Posted July 14, 2018 06:05:22The bushy boughs that grow along the roads of the beautiful hills of Williamsburg in the heart of the city will soon be turning into a real vineyard, thanks to a new collaboration between the city and the Williamsburg Gardens Conservancy.
The project is an ambitious one, one that could prove to be a major success for the neighborhood, with the bough’s shape changing from a traditional vineyard to a full scale one.
The vines will be planted on a site in the neighborhood near the former site of the historic Union Station.
In the future, the vines will also be able to be harvested from the boughes themselves.
The bough that turned into a vineyard in Williamsburg.
Image: Michael DeLeonThe project has attracted the attention of a number of well-known vineyards in the area, including the venerable Cabernet Sauvignon, which the Conservancy purchased last year for $5.7 million, and the much more modern Chardonnay Vineyards, located just a few miles away from Williamsburg itself.
The bough project, in turn, is the first of its kind in the region, and could be a boon for the local wine scene.
While the bowers are the focus of the Conservant’s latest project, the bonsai that sprouts from them will grow along with them.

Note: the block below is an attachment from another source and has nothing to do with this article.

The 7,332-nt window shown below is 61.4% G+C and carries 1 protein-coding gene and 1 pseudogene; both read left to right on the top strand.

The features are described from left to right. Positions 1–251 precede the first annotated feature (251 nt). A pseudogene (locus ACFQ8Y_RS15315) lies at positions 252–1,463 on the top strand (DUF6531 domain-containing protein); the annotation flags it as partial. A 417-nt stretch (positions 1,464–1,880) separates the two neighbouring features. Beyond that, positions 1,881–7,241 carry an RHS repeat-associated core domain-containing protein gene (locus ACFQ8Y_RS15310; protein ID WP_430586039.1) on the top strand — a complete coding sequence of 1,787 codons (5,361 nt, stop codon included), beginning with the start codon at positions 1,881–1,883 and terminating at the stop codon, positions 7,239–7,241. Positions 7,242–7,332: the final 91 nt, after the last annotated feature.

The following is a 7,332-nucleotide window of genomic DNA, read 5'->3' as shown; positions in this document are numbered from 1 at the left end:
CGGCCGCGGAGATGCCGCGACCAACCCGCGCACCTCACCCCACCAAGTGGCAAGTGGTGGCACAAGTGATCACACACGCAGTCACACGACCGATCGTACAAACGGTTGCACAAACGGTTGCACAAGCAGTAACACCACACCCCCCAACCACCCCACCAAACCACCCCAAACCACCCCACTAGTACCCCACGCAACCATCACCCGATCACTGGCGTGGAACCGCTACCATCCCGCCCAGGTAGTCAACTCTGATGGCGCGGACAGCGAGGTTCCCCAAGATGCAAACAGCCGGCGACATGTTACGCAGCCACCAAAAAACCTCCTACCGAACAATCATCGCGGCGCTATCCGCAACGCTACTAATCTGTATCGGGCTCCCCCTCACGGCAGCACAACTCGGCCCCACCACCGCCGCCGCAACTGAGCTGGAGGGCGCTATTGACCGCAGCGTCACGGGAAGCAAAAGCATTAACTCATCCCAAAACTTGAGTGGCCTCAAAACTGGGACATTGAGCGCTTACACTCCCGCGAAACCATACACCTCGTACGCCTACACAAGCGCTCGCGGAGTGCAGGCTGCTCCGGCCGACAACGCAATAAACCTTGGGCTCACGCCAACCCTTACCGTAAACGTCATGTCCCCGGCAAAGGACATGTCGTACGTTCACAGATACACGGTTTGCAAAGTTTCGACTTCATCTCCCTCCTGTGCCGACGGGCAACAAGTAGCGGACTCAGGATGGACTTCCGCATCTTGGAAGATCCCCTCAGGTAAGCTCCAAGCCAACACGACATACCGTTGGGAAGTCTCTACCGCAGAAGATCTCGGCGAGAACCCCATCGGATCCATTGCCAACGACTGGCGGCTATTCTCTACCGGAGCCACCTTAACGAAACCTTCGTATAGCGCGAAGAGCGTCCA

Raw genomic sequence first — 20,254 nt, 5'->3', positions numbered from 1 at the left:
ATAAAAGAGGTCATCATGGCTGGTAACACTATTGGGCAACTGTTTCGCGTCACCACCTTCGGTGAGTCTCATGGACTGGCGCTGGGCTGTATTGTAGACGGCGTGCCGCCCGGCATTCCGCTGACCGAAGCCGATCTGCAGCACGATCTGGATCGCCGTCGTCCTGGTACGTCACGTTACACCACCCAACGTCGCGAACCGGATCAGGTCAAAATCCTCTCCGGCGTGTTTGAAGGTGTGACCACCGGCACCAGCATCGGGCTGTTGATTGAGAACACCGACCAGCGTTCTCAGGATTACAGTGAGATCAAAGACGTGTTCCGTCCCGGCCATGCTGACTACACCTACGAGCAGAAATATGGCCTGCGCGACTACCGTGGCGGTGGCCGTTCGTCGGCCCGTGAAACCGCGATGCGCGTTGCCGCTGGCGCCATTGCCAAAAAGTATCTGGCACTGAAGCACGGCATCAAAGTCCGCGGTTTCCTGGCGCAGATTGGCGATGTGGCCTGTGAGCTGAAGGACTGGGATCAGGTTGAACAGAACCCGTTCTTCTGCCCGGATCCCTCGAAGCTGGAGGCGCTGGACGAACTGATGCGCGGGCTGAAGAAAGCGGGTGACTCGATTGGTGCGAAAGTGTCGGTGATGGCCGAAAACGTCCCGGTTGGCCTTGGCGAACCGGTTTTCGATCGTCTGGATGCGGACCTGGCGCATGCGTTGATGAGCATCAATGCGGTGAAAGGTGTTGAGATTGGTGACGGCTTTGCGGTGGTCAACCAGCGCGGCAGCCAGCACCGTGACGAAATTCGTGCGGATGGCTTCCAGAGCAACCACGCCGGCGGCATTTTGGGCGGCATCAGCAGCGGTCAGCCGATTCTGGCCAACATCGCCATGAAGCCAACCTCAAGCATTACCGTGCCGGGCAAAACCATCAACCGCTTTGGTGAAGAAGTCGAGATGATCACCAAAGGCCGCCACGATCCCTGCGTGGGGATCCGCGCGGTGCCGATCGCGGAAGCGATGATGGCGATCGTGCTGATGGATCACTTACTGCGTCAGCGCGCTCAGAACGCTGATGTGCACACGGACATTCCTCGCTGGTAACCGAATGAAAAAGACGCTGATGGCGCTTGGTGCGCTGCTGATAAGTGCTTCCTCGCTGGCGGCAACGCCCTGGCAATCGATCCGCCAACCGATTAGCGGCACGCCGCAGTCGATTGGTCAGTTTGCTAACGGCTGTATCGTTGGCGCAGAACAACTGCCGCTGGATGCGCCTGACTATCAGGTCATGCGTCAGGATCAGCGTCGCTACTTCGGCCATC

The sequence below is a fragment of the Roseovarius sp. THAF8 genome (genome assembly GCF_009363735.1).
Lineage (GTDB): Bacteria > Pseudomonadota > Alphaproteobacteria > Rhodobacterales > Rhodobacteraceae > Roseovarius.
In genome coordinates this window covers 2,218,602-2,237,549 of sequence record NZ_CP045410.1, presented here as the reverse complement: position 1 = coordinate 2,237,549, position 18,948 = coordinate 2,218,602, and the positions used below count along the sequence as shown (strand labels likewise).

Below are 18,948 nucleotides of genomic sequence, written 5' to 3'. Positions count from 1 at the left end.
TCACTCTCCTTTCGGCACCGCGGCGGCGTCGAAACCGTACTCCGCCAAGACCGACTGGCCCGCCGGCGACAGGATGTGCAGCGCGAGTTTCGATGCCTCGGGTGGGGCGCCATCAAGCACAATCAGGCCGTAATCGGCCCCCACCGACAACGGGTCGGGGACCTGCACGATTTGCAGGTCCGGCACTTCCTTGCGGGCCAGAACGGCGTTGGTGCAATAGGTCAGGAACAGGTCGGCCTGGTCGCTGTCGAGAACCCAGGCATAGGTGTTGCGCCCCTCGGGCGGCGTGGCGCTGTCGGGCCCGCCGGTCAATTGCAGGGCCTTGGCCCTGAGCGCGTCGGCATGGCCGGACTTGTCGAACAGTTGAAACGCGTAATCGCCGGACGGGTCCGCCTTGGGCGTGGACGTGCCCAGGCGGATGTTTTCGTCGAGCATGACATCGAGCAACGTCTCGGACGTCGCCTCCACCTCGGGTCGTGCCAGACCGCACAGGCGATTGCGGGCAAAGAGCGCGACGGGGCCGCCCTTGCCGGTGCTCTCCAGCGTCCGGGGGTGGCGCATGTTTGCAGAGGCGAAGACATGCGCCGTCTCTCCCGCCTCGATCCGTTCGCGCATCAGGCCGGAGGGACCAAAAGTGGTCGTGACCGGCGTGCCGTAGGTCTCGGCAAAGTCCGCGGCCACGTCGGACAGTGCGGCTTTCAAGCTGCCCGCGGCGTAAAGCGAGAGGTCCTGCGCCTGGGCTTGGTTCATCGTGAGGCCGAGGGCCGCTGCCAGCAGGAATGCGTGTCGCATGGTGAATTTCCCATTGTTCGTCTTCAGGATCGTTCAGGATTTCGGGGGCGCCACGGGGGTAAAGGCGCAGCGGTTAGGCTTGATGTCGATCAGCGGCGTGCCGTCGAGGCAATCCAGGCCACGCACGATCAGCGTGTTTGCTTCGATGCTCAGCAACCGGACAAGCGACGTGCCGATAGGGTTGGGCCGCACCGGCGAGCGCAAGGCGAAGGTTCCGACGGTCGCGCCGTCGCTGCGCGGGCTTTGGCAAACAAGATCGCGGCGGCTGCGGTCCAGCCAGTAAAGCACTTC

The vineyards will grow the bongs and other items that are used in the construction of the bushy bushes, such as twigs and twigs cut from bough bushes.
The plants will also produce wine, including sparkling wines that will be sold at local bars.
For those who don’t know, a bonsa is a small, white plant that grows on the vine.
Its leaves are also used to make wine.
The roots of a bong are also a source of juice, as are the stems of the bender.
The stems can also be used to grow many other plants, including fruit trees, vines, and even flowers.
The conservancy’s co-director, Sarah Schulze, says the project is about more than just the bowness of the vines, though.
“It’s about creating a community that’s in harmony with nature,” she says.
“It’s an opportunity to show how the vines have been used for the past 200 years, and to encourage other people to explore the vineyards and learn about the history and culture of the neighborhood.”
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And for us, it’s a chance to make something beautiful out of nothing.”
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